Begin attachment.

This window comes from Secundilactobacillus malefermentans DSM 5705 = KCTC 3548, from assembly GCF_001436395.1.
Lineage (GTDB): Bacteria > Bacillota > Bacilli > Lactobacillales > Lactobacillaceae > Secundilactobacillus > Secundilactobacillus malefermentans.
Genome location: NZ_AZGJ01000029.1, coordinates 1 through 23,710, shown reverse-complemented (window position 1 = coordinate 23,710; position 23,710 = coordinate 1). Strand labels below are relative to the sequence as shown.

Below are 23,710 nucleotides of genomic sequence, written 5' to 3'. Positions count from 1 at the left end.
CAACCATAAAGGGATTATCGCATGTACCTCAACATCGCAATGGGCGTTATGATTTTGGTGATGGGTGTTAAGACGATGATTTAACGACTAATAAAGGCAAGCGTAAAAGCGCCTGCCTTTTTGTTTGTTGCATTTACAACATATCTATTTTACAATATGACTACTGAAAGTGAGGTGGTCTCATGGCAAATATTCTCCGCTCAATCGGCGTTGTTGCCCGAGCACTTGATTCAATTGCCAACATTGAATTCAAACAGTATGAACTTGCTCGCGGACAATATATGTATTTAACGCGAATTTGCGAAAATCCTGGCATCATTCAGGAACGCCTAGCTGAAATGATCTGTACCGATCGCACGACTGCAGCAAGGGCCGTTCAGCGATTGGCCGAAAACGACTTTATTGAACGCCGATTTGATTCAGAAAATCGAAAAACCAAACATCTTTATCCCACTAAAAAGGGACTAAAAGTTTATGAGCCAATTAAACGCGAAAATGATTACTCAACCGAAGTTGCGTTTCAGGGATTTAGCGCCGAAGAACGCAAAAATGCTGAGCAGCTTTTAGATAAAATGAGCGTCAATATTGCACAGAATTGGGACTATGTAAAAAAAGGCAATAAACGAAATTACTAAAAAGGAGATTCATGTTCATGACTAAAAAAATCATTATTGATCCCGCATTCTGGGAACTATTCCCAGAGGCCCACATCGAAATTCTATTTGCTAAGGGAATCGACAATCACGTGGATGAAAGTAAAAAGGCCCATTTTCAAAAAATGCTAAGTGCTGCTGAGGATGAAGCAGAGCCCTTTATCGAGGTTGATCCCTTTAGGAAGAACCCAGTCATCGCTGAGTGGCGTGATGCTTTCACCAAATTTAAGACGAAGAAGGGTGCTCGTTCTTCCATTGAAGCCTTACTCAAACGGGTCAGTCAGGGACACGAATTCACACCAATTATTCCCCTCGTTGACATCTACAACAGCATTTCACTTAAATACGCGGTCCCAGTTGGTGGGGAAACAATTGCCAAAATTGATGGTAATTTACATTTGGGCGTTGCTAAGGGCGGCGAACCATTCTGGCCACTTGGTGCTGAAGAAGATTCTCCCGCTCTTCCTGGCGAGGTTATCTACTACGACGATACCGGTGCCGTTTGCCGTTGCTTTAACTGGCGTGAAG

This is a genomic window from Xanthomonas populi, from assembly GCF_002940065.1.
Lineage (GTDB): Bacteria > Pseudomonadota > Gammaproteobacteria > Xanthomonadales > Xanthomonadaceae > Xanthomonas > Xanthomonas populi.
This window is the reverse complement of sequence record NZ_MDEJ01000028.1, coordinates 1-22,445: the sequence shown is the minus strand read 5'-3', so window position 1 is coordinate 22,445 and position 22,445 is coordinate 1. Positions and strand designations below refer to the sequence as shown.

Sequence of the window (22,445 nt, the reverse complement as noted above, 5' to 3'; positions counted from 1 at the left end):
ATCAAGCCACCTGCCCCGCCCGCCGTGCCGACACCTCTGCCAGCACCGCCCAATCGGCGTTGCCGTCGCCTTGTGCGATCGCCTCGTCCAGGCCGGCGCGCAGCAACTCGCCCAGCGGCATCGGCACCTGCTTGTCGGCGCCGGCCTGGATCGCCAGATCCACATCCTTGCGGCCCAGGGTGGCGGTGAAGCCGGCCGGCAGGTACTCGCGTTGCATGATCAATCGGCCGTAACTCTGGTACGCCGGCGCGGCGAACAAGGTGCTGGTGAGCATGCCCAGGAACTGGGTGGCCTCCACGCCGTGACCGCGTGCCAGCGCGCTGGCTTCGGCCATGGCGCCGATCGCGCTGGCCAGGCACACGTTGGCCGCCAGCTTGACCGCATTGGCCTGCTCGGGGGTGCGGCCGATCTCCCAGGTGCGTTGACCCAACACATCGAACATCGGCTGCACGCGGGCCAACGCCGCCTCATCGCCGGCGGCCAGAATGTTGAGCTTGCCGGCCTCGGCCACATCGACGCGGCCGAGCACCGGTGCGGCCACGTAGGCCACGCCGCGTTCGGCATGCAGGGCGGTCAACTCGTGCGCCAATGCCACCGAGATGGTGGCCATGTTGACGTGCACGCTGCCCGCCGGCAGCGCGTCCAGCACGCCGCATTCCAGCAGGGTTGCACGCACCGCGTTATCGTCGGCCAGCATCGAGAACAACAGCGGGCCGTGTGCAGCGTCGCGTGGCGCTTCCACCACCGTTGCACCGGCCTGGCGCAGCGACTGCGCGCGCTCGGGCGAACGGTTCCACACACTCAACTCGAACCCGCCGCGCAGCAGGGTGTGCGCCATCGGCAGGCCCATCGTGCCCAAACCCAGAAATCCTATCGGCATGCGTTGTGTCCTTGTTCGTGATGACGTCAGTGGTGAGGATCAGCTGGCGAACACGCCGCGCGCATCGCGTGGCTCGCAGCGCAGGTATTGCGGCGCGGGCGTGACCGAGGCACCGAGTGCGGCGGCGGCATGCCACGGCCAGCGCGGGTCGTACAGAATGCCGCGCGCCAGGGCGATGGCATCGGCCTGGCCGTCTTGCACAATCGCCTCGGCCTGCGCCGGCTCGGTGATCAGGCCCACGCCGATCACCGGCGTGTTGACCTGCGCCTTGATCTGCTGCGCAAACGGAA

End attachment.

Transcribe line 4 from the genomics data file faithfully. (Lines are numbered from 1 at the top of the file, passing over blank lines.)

Below are 23,710 nucleotides of genomic sequence, written 5' to 3'. Positions count from 1 at the left end.